Ermatrude (Daphne) Fanshaw
Thirteen years old; a distant cousin of the British crown in the year 1860; polite and kind; often refered to as “ghost girl” due to her fair coloring and her white clothing.
Where to find her:
Ermatrude, who renames herself Daphne, is the main female character in the novel Nation (2008) written by Terry Pratchett of DiscWorld fame. The premises, according to Goodreads:
“Alone on a desert island — everything and everyone he knows and loves has been washed away in a storm — Mau is the last surviving member of his nation. He’s completely alone — or so he thinks until he finds the ghost girl. She has no toes, wears strange lacy trousers like the grandfather bird, and gives him a stick that can make fire.
Daphne, sole survivor of the wreck of the Sweet Judy, almost immediately regrets trying to shoot the native boy. Thank goodness the powder was wet and the gun only produced a spark. She’s certain her father, distant cousin of the Royal family, will come and rescue her but it seems, for now, that all she has for company is the boy and the foul-mouthed ship’s parrot, until other survivors arrive to take refuge on the island. Together, Mau and Daphne discover some remarkable things (including how to milk a pig, and why spitting in beer is a good thing), and start to forge a new nation.”
Why she made the list:
Daphne is a girl who is able to find good in others and appreciate their differences. Raised as the girl whose father is “138th in line to the British throne” she is drilled on proper behavior and the importance of protocol, but when she finds herself stranded on the island, alone and totally without the skills to survive, she is open and ready to learn a new way. Mau teachers her things that are weird and foreign to her but she respects his traditions and trusts that he and the other islanders know what is best.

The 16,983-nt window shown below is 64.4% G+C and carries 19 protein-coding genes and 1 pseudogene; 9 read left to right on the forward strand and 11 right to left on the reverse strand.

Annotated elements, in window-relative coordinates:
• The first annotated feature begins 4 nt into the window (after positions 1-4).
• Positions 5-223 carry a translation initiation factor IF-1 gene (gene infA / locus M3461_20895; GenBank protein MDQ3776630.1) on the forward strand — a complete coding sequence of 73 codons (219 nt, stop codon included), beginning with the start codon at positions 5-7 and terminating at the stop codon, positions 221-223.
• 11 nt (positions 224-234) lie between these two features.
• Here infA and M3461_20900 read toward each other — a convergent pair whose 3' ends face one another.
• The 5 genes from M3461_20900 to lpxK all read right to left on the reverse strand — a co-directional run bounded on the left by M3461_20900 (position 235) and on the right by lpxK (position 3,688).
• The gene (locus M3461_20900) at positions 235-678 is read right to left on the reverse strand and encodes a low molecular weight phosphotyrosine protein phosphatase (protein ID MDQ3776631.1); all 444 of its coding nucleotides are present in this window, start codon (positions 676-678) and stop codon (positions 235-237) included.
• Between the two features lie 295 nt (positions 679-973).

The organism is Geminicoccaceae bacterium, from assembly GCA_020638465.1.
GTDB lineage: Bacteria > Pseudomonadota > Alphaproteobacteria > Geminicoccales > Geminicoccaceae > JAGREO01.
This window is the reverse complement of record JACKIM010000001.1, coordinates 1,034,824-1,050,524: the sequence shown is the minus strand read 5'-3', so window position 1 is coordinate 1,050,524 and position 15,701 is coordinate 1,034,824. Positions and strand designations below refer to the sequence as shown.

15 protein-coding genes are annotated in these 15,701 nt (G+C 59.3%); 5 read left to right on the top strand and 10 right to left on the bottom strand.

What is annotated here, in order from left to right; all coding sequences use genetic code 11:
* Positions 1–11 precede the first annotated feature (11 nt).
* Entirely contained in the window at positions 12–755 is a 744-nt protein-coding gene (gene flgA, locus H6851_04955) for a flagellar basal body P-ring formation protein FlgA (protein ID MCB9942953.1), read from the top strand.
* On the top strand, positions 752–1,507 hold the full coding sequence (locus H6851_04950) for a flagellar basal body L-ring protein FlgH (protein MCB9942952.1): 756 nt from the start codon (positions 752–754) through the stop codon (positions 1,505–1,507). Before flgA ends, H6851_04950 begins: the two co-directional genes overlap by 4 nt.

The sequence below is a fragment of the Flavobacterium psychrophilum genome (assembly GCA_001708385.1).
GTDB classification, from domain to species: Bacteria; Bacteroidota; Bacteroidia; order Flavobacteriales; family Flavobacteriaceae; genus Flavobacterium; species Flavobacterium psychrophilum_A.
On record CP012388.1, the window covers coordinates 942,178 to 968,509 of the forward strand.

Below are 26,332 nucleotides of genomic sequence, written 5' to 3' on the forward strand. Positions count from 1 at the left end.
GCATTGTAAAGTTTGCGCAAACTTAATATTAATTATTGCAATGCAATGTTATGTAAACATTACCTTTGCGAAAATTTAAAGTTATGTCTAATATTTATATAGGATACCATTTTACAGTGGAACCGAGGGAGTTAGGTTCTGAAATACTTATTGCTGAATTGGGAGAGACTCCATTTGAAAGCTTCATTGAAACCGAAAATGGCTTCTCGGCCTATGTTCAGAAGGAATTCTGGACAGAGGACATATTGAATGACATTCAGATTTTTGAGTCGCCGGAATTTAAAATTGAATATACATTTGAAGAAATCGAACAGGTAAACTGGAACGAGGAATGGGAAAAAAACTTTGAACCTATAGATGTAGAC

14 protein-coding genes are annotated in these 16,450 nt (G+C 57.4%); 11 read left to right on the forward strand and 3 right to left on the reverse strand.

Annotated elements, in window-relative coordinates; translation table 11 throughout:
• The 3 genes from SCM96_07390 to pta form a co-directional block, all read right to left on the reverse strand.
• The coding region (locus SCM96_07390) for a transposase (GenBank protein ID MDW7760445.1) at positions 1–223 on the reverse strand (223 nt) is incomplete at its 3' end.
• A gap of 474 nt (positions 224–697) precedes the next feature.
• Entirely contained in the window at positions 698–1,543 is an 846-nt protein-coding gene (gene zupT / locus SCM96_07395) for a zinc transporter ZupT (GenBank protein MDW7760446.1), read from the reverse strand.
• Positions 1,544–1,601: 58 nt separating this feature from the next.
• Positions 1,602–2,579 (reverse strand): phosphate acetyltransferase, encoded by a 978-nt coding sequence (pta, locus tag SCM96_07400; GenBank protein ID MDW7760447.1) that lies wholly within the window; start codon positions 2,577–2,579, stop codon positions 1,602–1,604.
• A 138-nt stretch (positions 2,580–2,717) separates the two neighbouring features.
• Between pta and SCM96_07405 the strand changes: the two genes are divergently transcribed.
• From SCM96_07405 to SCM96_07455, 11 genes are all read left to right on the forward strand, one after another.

She doesn’t try to change them, or teach them a “better” way and is always open to doing what ever is asked of her. Just the amount of effort Daphne puts in to communicating with Mau is enough to earn her a place on my list, but she is also funny and good natured and selfless.
In the end, when the island is invaded by pirates, it is Daphne’s willingness to accept the strange new customs that saves her life. The Pirates consider the islanders savages with no intelligence who are beneath their contempt. This turns out to be their undoing.
I don’t necessarily mean famous literature or famous women, just ladies from some of the many books I have read over the years, who have stayed with me for whatever reason. Some are main characters, some are not. Some are heroines, some are screw-ups and some are very, very naughty but, for me, they were the driving force in the story, the reason I kept reading or came back to read again.
Perhaps, if you haven’t already met these literary ladies, you’ll be inspired to, and if you have, we can compare notes and share opinions. I’d love to hear about your favorite female.